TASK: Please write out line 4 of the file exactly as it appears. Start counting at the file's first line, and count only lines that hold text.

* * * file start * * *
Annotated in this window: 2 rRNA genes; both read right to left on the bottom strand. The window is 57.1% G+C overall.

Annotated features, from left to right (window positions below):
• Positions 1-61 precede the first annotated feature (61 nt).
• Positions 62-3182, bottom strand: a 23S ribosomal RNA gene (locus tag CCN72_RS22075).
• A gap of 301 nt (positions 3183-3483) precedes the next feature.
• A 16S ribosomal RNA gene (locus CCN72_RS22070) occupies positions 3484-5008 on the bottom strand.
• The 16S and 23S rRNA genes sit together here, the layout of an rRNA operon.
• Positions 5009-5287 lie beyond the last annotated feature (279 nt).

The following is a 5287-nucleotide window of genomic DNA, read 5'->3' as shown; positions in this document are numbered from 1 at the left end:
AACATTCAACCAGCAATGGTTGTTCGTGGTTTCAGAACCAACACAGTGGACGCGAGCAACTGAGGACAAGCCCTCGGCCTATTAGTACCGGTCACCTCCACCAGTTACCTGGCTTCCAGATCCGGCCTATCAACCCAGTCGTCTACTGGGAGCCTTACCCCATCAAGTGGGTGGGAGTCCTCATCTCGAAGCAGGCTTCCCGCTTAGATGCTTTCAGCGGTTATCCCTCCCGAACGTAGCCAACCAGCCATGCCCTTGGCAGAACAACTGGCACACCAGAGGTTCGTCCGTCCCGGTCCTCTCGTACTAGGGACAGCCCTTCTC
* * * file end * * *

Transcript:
• Positions 62-3182, bottom strand: a 23S ribosomal RNA gene (locus tag CCN72_RS22075).